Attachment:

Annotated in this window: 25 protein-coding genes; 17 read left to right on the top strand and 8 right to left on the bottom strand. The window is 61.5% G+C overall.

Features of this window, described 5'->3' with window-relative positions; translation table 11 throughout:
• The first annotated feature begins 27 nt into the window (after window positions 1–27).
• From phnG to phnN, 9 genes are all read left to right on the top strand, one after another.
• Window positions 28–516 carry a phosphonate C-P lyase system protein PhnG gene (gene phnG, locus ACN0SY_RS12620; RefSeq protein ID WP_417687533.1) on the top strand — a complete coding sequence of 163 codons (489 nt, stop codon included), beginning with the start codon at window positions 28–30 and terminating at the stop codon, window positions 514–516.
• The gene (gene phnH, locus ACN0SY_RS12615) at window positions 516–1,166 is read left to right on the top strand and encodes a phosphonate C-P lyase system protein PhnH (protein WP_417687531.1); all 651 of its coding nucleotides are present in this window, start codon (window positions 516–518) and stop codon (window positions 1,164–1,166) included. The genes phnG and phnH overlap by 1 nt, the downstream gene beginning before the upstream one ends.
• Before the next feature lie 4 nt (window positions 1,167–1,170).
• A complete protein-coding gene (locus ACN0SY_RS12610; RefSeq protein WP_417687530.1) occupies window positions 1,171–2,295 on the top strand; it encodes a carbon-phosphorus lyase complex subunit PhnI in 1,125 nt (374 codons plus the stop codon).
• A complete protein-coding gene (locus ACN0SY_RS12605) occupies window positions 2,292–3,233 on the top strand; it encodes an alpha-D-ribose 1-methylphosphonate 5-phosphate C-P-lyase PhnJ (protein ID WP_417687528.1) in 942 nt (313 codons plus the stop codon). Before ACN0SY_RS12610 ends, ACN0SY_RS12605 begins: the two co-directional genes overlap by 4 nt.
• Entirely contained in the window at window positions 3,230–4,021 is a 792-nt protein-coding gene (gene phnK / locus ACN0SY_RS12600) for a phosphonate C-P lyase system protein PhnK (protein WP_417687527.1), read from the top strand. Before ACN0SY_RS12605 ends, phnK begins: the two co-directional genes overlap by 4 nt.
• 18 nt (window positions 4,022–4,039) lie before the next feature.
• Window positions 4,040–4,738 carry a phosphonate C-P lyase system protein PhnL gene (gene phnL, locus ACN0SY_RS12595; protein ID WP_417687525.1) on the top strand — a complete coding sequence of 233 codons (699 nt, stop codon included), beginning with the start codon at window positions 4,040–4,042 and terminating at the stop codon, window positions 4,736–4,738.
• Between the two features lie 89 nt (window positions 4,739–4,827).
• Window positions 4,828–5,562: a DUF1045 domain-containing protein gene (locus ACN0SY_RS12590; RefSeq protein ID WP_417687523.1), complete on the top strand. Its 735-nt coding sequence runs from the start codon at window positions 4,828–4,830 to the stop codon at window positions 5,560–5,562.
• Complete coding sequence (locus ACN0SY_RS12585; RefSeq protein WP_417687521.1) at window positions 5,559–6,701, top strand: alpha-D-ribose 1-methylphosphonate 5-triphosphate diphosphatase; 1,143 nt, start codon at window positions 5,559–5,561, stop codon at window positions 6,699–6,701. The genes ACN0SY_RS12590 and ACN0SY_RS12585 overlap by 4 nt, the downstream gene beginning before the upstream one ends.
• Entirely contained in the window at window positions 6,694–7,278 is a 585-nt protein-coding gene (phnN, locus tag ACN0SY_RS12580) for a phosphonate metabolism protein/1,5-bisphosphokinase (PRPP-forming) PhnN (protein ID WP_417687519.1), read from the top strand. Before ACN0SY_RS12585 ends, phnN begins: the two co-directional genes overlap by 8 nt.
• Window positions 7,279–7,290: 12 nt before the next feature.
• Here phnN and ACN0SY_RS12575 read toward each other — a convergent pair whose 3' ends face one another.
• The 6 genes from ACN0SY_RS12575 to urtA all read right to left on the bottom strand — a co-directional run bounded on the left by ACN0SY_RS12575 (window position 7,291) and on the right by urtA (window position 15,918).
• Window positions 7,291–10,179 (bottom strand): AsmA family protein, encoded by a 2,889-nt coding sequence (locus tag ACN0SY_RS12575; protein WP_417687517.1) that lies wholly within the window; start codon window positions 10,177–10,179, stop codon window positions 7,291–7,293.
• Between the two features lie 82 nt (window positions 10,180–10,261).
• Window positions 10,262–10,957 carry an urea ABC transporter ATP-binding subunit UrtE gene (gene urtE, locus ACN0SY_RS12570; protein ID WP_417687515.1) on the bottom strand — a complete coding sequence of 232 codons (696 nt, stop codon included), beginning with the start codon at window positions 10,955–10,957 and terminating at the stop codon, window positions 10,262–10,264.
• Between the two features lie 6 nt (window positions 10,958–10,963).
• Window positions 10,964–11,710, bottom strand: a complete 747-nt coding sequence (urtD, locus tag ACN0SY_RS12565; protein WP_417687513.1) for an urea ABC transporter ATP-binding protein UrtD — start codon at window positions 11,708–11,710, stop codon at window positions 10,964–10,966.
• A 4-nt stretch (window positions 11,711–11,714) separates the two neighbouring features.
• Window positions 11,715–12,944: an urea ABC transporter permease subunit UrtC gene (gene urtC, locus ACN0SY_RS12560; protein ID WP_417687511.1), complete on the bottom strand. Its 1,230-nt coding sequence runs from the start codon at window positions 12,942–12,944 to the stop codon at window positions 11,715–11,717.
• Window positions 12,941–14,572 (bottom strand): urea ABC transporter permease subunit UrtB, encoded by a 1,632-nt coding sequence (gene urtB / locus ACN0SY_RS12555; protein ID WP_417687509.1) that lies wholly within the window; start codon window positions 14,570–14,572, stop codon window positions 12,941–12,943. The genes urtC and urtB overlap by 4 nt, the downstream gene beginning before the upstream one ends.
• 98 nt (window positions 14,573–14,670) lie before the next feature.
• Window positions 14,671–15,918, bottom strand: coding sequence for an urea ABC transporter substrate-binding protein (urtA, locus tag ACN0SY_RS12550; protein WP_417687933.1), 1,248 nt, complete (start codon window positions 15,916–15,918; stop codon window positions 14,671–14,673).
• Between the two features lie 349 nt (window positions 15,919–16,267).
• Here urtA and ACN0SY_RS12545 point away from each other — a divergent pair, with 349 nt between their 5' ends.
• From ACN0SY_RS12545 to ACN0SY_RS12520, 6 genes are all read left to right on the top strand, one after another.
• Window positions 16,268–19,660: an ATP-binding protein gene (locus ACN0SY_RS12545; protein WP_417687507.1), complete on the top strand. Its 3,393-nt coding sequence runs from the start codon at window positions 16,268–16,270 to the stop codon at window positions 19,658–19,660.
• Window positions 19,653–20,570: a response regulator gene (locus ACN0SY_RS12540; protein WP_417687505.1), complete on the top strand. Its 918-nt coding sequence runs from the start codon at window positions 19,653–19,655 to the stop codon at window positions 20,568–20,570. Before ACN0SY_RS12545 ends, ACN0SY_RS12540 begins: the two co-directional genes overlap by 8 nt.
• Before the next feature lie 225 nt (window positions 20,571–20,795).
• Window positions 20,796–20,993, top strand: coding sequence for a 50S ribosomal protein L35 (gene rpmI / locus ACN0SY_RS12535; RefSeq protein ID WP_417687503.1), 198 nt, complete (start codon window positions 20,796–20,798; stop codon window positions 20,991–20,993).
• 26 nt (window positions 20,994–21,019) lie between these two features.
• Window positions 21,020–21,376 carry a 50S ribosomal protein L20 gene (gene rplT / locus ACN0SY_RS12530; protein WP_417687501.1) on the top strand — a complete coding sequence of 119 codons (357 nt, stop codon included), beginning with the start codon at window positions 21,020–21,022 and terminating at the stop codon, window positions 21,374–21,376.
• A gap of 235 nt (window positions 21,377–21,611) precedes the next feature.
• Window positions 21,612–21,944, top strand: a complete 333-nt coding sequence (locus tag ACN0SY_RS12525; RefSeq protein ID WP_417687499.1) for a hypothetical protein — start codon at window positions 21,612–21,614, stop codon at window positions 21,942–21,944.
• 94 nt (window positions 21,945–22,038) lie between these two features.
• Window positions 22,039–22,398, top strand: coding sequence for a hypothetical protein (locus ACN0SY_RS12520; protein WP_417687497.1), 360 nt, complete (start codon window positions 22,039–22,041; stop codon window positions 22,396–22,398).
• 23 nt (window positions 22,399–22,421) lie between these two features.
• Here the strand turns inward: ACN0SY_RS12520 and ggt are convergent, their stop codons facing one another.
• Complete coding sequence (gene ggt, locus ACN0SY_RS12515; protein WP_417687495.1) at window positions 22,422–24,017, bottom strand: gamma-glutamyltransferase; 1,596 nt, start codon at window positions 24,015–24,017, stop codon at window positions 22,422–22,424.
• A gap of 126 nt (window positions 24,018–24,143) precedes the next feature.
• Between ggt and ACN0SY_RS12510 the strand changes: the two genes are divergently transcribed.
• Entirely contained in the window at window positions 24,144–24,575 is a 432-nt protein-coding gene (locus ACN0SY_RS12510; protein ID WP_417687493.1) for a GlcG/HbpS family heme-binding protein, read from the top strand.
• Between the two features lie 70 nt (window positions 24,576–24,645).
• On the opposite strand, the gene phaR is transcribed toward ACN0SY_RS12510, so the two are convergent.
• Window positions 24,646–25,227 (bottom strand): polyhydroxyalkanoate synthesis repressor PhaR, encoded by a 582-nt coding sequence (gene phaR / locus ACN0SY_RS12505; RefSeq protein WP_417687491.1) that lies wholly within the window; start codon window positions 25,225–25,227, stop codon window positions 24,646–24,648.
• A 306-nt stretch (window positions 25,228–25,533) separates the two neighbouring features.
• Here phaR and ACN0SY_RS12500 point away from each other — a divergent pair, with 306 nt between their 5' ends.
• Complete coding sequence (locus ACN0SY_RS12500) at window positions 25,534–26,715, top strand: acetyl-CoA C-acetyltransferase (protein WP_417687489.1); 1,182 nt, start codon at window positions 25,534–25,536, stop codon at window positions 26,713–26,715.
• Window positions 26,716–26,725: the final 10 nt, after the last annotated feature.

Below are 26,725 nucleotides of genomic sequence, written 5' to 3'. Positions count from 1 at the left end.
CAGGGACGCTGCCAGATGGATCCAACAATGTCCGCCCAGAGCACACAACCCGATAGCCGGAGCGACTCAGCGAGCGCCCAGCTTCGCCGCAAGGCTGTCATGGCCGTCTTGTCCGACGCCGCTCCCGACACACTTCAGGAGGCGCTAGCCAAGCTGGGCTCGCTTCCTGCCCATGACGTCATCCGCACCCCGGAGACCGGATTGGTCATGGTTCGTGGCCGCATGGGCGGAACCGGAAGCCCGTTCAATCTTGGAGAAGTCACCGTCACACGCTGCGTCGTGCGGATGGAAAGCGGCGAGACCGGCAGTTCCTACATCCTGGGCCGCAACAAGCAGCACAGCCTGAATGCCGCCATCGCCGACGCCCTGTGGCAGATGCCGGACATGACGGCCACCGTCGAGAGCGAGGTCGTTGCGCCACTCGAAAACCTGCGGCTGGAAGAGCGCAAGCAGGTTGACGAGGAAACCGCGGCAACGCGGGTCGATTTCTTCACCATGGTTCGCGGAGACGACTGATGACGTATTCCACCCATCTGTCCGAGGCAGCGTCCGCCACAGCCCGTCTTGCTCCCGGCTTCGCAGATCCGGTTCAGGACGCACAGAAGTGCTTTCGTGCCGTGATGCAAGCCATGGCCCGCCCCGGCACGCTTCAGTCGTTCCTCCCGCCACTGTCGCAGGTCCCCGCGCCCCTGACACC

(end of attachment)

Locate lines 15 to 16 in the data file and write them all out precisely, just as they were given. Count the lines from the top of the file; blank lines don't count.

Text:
• Complete coding sequence (locus ACN0SY_RS12585; RefSeq protein WP_417687521.1) at window positions 5,559–6,701, top strand: alpha-D-ribose 1-methylphosphonate 5-triphosphate diphosphatase; 1,143 nt, start codon at window positions 5,559–5,561, stop codon at window positions 6,699–6,701. The genes ACN0SY_RS12590 and ACN0SY_RS12585 overlap by 4 nt, the downstream gene beginning before the upstream one ends.
• Entirely contained in the window at window positions 6,694–7,278 is a 585-nt protein-coding gene (phnN, locus tag ACN0SY_RS12580) for a phosphonate metabolism protein/1,5-bisphosphokinase (PRPP-forming) PhnN (protein ID WP_417687519.1), read from the top strand. Before ACN0SY_RS12585 ends, phnN begins: the two co-directional genes overlap by 8 nt.